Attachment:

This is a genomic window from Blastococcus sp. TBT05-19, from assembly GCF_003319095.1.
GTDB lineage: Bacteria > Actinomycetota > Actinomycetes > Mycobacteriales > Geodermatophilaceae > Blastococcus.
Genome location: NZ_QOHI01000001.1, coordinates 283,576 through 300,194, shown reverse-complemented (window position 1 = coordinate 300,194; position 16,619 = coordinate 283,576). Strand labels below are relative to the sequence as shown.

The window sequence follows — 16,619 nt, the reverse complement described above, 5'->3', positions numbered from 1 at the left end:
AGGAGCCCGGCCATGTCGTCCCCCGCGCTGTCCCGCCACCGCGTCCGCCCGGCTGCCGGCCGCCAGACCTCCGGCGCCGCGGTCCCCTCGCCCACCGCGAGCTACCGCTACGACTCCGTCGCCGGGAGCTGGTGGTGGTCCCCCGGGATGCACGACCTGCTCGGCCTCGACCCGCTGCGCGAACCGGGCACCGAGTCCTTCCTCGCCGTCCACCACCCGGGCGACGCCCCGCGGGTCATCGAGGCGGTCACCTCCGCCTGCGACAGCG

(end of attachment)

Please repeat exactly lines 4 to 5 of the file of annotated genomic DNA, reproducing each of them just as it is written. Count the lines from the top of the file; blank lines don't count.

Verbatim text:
The window sequence follows — 16,619 nt, the reverse complement described above, 5'->3', positions numbered from 1 at the left end:
AGGAGCCCGGCCATGTCGTCCCCCGCGCTGTCCCGCCACCGCGTCCGCCCGGCTGCCGGCCGCCAGACCTCCGGCGCCGCGGTCCCCTCGCCCACCGCGAGCTACCGCTACGACTCCGTCGCCGGGAGCTGGTGGTGGTCCCCCGGGATGCACGACCTGCTCGGCCTCGACCCGCTGCGCGAACCGGGCACCGAGTCCTTCCTCGCCGTCCACCACCCGGGCGACGCCCCGCGGGTCATCGAGGCGGTCACCTCCGCCTGCGACAGCG